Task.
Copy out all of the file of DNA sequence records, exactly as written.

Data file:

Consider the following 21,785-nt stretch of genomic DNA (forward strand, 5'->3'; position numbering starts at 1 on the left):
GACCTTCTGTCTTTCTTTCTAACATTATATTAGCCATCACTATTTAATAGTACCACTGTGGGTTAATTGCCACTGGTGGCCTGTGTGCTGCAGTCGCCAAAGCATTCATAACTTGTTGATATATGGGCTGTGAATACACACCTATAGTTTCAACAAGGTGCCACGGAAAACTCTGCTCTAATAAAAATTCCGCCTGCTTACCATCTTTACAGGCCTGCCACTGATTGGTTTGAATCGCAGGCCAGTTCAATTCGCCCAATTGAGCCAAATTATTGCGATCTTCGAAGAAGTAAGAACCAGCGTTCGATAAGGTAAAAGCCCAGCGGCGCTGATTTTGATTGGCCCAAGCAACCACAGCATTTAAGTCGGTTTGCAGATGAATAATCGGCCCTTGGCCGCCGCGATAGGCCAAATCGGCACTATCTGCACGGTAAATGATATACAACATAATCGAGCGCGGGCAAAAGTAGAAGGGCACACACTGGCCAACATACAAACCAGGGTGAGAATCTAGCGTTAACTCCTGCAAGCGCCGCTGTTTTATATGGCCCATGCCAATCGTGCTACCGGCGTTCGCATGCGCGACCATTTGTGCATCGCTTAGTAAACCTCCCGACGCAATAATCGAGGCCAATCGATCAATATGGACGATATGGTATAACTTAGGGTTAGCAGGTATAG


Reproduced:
Consider the following 21,785-nt stretch of genomic DNA (forward strand, 5'->3'; position numbering starts at 1 on the left):
GACCTTCTGTCTTTCTTTCTAACATTATATTAGCCATCACTATTTAATAGTACCACTGTGGGTTAATTGCCACTGGTGGCCTGTGTGCTGCAGTCGCCAAAGCATTCATAACTTGTTGATATATGGGCTGTGAATACACACCTATAGTTTCAACAAGGTGCCACGGAAAACTCTGCTCTAATAAAAATTCCGCCTGCTTACCATCTTTACAGGCCTGCCACTGATTGGTTTGAATCGCAGGCCAGTTCAATTCGCCCAATTGAGCCAAATTATTGCGATCTTCGAAGAAGTAAGAACCAGCGTTCGATAAGGTAAAAGCCCAGCGGCGCTGATTTTGATTGGCCCAAGCAACCACAGCATTTAAGTCGGTTTGCAGATGAATAATCGGCCCTTGGCCGCCGCGATAGGCCAAATCGGCACTATCTGCACGGTAAATGATATACAACATAATCGAGCGCGGGCAAAAGTAGAAGGGCACACACTGGCCAACATACAAACCAGGGTGAGAATCTAGCGTTAACTCCTGCAAGCGCCGCTGTTTTATATGGCCCATGCCAATCGTGCTACCGGCGTTCGCATGCGCGACCATTTGTGCATCGCTTAGTAAACCTCCCGACGCAATAATCGAGGCCAATCGATCAATATGGACGATATGGTATAACTTAGGGTTAGCAGGTATAG